Posts Tagged ‘Condi Rice’

Condoleezza Rice praises “Extraordinary, Ordinary People” at Stanford Bookstore

Monday, October 18th, 2010

Back at Stanford ... applause and protest (Photo: L.A. Cicero)

Three Stanford police were outside the Stanford Bookstore at 4 p.m. today.  Book theft?  No, a book signing.  Condoleezza Rice, professor of political science and Hoover fellow, made a rare appearance — sans secret service or personal bodyguards — to promote her new memoir, Extraordinary, Ordinary People.

One student held a sign outside the glass doors: “Condi’s signature is dripping with blood.”  He was remonstrating with a swarthy man in a suit who seemed to be holding a photographer’s camera lens … no, it was a full Pepsi Cola bottle.  I had arrived a few minutes late, and didn’t have a chance to see the playing out of that little drama.

Fortunately, Prof. Rice was a few minutes later than I was.  I waded towards the basement “textbook area,” where students were crowding the balustrades and peering downwards.  I elbowed my way downstairs, mildly squashing myself beside two Asian students, who were speaking in Chinese and thumbing through the first pages of her book.

It’s diplomatic to say someone “hasn’t changed” in decades — but Condi Rice really hasn’t changed.  I remember her as a young associate professor of political science in the mid-80s.  A couple of decades and thousands of hours of workouts later (hers, not mine), she really does look the same, wearing a sleek brown jacket and trousers.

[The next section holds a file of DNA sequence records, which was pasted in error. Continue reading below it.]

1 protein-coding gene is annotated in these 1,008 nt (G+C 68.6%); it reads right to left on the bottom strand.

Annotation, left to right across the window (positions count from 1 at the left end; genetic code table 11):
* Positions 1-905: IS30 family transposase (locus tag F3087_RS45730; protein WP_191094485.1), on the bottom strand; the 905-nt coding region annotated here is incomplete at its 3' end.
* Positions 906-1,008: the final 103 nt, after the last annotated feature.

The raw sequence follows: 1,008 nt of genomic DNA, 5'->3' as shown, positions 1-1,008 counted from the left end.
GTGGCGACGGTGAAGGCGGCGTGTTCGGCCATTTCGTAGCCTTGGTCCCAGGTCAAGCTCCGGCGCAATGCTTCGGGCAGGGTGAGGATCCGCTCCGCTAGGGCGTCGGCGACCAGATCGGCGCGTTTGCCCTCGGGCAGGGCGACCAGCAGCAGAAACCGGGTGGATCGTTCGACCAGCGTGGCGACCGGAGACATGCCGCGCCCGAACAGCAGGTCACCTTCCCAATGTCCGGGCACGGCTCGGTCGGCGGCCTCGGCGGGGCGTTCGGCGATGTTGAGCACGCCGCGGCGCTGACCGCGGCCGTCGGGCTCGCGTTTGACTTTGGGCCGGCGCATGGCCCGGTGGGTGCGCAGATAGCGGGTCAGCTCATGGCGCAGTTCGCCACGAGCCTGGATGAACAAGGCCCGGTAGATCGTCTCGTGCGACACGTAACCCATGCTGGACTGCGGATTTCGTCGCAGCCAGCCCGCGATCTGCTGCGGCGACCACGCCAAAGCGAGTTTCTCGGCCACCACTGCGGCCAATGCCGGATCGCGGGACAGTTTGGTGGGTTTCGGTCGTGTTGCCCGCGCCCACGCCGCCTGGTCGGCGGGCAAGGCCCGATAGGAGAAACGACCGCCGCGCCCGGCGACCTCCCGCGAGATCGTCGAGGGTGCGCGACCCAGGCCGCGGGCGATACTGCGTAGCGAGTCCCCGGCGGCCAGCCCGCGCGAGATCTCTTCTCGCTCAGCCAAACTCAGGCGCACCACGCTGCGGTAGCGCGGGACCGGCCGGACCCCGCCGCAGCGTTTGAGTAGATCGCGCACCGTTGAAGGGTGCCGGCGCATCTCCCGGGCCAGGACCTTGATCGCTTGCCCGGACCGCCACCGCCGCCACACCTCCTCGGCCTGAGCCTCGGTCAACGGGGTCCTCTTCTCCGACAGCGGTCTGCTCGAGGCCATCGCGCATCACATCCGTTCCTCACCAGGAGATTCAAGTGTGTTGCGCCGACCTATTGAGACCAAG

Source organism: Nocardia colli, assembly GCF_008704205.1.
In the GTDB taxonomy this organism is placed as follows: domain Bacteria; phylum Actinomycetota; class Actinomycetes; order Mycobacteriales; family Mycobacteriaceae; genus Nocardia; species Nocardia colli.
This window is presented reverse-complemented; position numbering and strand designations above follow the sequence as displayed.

She didn’t talk about the controversial Bush years:  Everyone expects “the obligatory secretary of state memoir,” a policy memoir with names and insider’s details, she said.  “Indeed I have started and will finish that book.”

Instead, she wanted to talk about “extraordinary, ordinary people” John and Angelena Rice.  Her mother taught English and was one of Willie Mays’s early teachers.  She had told him, recalled Rice, “Son, you’re going to be a ball player, and if you have to leave class a few minutes early…”  The rest of her remark was lost in laughter.  Her father had been a Presbyterian minister and founder of Westminster Presbyterian Church.

Part of what makes extraordinary people, she said, is extraordinary times.  Birmingham, Alabama, was “the most segregated city in America,” she said, a place where “racism was quite hard-edged.”  For the Stanford students who formed most of the crowd, it was a description of the lost and unimaginable reality – for some, a world that died before even their parents were born.

Rice recalled the “horrors of Birmingham,” where she lost a childhood friend in the 16th Street Baptist Church bombing that killed four young girls in 1963, during the time the city was called “Bombingham.”  Nevertheless, in the close-knit neighborhood of Titusville where she grew up, the children were taught “We could not have a hamburger at Woolworth’s, but you could become president of the United States.”

In addition to the secretary of state, the community produced the president of the University of Maryland at Baltimore, two Pulitzer prizewinners, and a host of other luminaries who flew by my ear faster than my pen could write.